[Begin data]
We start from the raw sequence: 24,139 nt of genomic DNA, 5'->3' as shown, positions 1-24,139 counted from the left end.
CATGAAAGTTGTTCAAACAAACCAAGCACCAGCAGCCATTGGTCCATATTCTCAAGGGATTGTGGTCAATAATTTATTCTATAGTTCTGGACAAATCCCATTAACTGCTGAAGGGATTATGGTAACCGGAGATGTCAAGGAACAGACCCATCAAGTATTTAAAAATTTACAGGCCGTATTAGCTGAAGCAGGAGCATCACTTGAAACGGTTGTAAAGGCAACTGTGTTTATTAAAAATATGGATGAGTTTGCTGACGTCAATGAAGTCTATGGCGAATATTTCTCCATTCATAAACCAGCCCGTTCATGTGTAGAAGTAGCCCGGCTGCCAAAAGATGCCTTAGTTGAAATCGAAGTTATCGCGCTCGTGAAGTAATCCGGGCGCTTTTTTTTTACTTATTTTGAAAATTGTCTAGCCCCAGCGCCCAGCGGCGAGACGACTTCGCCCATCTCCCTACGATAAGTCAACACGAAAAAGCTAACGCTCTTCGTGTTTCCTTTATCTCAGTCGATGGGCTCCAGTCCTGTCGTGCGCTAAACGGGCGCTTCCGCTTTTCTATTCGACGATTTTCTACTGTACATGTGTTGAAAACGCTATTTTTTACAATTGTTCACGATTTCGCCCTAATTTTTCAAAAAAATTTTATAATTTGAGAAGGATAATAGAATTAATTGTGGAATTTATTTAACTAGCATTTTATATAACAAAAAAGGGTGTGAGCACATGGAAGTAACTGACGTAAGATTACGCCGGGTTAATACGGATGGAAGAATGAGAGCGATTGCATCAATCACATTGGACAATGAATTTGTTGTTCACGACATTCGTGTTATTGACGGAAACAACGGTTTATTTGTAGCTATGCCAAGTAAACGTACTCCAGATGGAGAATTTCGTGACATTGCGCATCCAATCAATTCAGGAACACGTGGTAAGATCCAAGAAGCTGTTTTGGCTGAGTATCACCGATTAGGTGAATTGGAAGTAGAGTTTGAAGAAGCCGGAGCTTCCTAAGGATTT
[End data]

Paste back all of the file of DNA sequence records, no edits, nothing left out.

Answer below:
We start from the raw sequence: 24,139 nt of genomic DNA, 5'->3' as shown, positions 1-24,139 counted from the left end.
CATGAAAGTTGTTCAAACAAACCAAGCACCAGCAGCCATTGGTCCATATTCTCAAGGGATTGTGGTCAATAATTTATTCTATAGTTCTGGACAAATCCCATTAACTGCTGAAGGGATTATGGTAACCGGAGATGTCAAGGAACAGACCCATCAAGTATTTAAAAATTTACAGGCCGTATTAGCTGAAGCAGGAGCATCACTTGAAACGGTTGTAAAGGCAACTGTGTTTATTAAAAATATGGATGAGTTTGCTGACGTCAATGAAGTCTATGGCGAATATTTCTCCATTCATAAACCAGCCCGTTCATGTGTAGAAGTAGCCCGGCTGCCAAAAGATGCCTTAGTTGAAATCGAAGTTATCGCGCTCGTGAAGTAATCCGGGCGCTTTTTTTTTACTTATTTTGAAAATTGTCTAGCCCCAGCGCCCAGCGGCGAGACGACTTCGCCCATCTCCCTACGATAAGTCAACACGAAAAAGCTAACGCTCTTCGTGTTTCCTTTATCTCAGTCGATGGGCTCCAGTCCTGTCGTGCGCTAAACGGGCGCTTCCGCTTTTCTATTCGACGATTTTCTACTGTACATGTGTTGAAAACGCTATTTTTTACAATTGTTCACGATTTCGCCCTAATTTTTCAAAAAAATTTTATAATTTGAGAAGGATAATAGAATTAATTGTGGAATTTATTTAACTAGCATTTTATATAACAAAAAAGGGTGTGAGCACATGGAAGTAACTGACGTAAGATTACGCCGGGTTAATACGGATGGAAGAATGAGAGCGATTGCATCAATCACATTGGACAATGAATTTGTTGTTCACGACATTCGTGTTATTGACGGAAACAACGGTTTATTTGTAGCTATGCCAAGTAAACGTACTCCAGATGGAGAATTTCGTGACATTGCGCATCCAATCAATTCAGGAACACGTGGTAAGATCCAAGAAGCTGTTTTGGCTGAGTATCACCGATTAGGTGAATTGGAAGTAGAGTTTGAAGAAGCCGGAGCTTCCTAAGGATTT